Likewise, Incabloc-style springs on the balance wheel jewels ought to protect it against anything to which an owner of a fine classic watch like this will expose it.
This vintage Omega is almost 50 years old, and it runs flawlessly.
I see no reason your watchmaker wouldn't be able to service this for another 50 years.
Omega probably still services these in Switzerland as well.
They are engineered to run 265 years with original parts and regular maintenance. If a part wears out after 265 years, a real watchmaker can make the part.
Winding (cal. 751)
Turn the crown if needed, otherwise, it winds automatically.
I'm told that these early automatic movements may not stay wound all the way if you work at a desk or don't move around a lot. If this is the case, the watch will always be running in a mostly run-down state, and it's best to wind an extra 8-10 turns every morning.
You can tell by how long it runs after you take it off your wrist. If it only runs 12 hours or less, you ought to wind it manually as well. If it runs 36 hours or more after you've worn it regularly, you're AOK.
Setting the Day of the Week (cal. 751)
There is no fast way to set the day of the week.
To set it, you have to set the watch ahead or behind by 24 hours at a time and let the day change by itself. To set the time, pull the crown about halfway out and turn.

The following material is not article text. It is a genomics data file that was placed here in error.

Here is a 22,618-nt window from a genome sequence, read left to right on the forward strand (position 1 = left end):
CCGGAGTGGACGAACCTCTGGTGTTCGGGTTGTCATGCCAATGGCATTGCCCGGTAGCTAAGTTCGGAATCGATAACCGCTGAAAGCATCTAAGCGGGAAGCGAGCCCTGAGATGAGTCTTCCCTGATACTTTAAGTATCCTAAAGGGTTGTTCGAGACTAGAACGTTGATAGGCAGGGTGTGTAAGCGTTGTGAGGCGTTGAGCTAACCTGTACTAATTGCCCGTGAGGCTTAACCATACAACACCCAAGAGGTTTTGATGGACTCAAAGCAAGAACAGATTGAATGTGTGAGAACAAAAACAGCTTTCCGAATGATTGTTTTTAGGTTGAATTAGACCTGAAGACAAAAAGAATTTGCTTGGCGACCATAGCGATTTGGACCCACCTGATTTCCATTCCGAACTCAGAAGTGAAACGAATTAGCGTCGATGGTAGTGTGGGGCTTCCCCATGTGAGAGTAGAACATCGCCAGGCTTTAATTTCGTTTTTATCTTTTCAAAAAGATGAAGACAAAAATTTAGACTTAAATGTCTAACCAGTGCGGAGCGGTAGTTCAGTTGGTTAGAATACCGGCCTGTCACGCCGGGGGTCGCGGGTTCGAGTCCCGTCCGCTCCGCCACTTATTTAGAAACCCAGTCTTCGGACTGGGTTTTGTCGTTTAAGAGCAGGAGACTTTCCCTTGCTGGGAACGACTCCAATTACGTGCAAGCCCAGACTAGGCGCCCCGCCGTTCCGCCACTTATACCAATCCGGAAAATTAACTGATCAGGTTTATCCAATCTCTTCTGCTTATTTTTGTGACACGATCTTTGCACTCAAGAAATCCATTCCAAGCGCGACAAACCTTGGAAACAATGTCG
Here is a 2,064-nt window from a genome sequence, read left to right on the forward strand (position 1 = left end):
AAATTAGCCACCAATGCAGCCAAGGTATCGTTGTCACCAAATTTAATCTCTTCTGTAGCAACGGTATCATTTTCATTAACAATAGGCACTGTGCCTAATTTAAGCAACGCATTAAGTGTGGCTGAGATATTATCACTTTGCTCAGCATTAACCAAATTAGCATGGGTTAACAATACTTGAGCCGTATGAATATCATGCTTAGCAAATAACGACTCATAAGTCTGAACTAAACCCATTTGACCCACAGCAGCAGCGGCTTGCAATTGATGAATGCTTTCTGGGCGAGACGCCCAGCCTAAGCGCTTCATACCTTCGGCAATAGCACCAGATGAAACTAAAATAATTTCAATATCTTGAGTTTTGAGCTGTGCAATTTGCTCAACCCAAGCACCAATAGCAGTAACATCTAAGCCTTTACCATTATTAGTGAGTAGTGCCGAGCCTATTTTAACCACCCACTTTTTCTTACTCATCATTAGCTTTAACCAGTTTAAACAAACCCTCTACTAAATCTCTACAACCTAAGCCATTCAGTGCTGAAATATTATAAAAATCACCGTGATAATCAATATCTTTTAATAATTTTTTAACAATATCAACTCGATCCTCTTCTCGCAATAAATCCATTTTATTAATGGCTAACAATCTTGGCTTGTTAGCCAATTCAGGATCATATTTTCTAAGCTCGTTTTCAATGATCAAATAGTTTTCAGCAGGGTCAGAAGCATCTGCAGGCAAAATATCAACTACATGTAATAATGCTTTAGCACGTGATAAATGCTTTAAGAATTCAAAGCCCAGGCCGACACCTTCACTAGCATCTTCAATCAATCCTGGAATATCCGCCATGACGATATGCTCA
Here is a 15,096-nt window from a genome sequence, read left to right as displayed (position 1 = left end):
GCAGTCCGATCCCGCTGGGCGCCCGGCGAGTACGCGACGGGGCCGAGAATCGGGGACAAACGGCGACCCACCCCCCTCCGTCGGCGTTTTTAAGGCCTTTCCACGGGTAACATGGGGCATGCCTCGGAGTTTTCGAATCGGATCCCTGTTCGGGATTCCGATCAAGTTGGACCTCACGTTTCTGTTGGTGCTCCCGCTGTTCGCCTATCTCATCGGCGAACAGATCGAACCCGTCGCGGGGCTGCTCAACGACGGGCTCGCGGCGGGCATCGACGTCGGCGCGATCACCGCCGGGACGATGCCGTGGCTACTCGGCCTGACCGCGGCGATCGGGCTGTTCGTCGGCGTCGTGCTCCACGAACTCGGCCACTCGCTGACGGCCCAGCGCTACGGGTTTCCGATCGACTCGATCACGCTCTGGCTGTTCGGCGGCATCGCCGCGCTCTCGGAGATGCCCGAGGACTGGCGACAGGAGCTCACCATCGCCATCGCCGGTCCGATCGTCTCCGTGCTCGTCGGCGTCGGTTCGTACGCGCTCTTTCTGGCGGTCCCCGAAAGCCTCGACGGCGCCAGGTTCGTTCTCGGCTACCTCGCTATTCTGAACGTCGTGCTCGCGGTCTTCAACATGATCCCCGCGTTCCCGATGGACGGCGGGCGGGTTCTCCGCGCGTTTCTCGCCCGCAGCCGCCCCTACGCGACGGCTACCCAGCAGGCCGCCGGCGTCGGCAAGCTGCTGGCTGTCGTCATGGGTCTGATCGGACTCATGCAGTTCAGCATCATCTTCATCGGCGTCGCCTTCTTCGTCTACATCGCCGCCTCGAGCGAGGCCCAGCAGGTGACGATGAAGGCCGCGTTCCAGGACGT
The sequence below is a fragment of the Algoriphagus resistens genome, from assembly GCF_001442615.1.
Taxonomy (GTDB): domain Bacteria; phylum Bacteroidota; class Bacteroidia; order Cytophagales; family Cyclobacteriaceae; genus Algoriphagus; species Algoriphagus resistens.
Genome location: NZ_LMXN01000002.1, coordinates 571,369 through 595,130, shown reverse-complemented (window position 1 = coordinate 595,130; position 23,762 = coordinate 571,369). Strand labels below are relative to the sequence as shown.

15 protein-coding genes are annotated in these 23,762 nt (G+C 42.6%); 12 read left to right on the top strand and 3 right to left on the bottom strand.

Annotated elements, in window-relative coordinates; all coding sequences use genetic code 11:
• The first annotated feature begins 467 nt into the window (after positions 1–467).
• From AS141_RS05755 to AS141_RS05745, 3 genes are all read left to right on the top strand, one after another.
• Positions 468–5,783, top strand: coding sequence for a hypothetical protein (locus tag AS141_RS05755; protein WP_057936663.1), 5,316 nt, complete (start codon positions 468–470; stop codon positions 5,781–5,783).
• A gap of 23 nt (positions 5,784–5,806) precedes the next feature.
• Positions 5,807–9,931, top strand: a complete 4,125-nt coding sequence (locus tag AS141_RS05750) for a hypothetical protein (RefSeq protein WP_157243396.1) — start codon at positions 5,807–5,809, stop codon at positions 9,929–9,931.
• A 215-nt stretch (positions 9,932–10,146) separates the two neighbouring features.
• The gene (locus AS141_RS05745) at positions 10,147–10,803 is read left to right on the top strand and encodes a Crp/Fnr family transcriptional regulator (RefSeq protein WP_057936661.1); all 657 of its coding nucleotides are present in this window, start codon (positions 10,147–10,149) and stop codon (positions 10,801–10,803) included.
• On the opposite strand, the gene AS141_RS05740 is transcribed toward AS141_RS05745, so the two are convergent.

Remember that AM and PM matter, but aren't shown. If you set the watch off by 12 hours, the day and date will change at noon — oops!
Setting the Date (cal. 751)
There is no fast way to set the date.
After setting the day of the week, which also changes the date, the date is set by pulling out the crown all the way.
The date advances by one every time you pull out the crown to the last position. In this last position, nothing happens as you turn it.
This makes it easy to advance the date for short months with no worries of changing the time by accident, but it also means you may have to repeat this 30 times to go backwards by one if you pull the crown out too far by accident while setting the time.
This is why the Omega Man chooses a chronometer for his wrist. The chronometer rarely needs to have its time reset, so the only maintenance for his butler is to pop out the crown once every two months to compensate for short months.